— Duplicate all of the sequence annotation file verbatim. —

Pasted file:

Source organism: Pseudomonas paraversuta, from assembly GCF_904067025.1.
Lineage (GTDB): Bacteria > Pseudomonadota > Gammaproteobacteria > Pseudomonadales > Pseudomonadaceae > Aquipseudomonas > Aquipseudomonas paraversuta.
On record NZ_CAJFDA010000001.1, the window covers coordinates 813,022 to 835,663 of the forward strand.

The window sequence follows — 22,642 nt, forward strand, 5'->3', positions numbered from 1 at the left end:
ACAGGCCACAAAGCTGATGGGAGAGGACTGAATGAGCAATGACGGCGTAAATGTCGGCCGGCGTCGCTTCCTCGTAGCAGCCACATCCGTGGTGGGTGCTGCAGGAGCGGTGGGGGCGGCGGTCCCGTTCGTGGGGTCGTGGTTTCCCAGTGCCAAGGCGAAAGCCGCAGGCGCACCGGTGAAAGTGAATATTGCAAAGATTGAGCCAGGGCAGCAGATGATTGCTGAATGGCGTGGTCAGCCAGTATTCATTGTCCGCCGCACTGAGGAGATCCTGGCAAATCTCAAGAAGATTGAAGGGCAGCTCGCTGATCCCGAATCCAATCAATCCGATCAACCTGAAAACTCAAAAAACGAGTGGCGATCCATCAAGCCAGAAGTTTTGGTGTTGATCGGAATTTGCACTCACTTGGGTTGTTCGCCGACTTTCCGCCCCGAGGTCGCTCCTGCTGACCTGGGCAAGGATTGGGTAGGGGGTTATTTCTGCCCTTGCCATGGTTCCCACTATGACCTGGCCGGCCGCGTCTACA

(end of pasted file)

Source organism: Pseudomonas paraversuta, from assembly GCF_904067025.1.
Lineage (GTDB): Bacteria > Pseudomonadota > Gammaproteobacteria > Pseudomonadales > Pseudomonadaceae > Aquipseudomonas > Aquipseudomonas paraversuta.
On record NZ_CAJFDA010000001.1, the window covers coordinates 813,022 to 835,663 of the forward strand.

The window sequence follows — 22,642 nt, forward strand, 5'->3', positions numbered from 1 at the left end:
ACAGGCCACAAAGCTGATGGGAGAGGACTGAATGAGCAATGACGGCGTAAATGTCGGCCGGCGTCGCTTCCTCGTAGCAGCCACATCCGTGGTGGGTGCTGCAGGAGCGGTGGGGGCGGCGGTCCCGTTCGTGGGGTCGTGGTTTCCCAGTGCCAAGGCGAAAGCCGCAGGCGCACCGGTGAAAGTGAATATTGCAAAGATTGAGCCAGGGCAGCAGATGATTGCTGAATGGCGTGGTCAGCCAGTATTCATTGTCCGCCGCACTGAGGAGATCCTGGCAAATCTCAAGAAGATTGAAGGGCAGCTCGCTGATCCCGAATCCAATCAATCCGATCAACCTGAAAACTCAAAAAACGAGTGGCGATCCATCAAGCCAGAAGTTTTGGTGTTGATCGGAATTTGCACTCACTTGGGTTGTTCGCCGACTTTCCGCCCCGAGGTCGCTCCTGCTGACCTGGGCAAGGATTGGGTAGGGGGTTATTTCTGCCCTTGCCATGGTTCCCACTATGACCTGGCCGGCCGCGTCTACA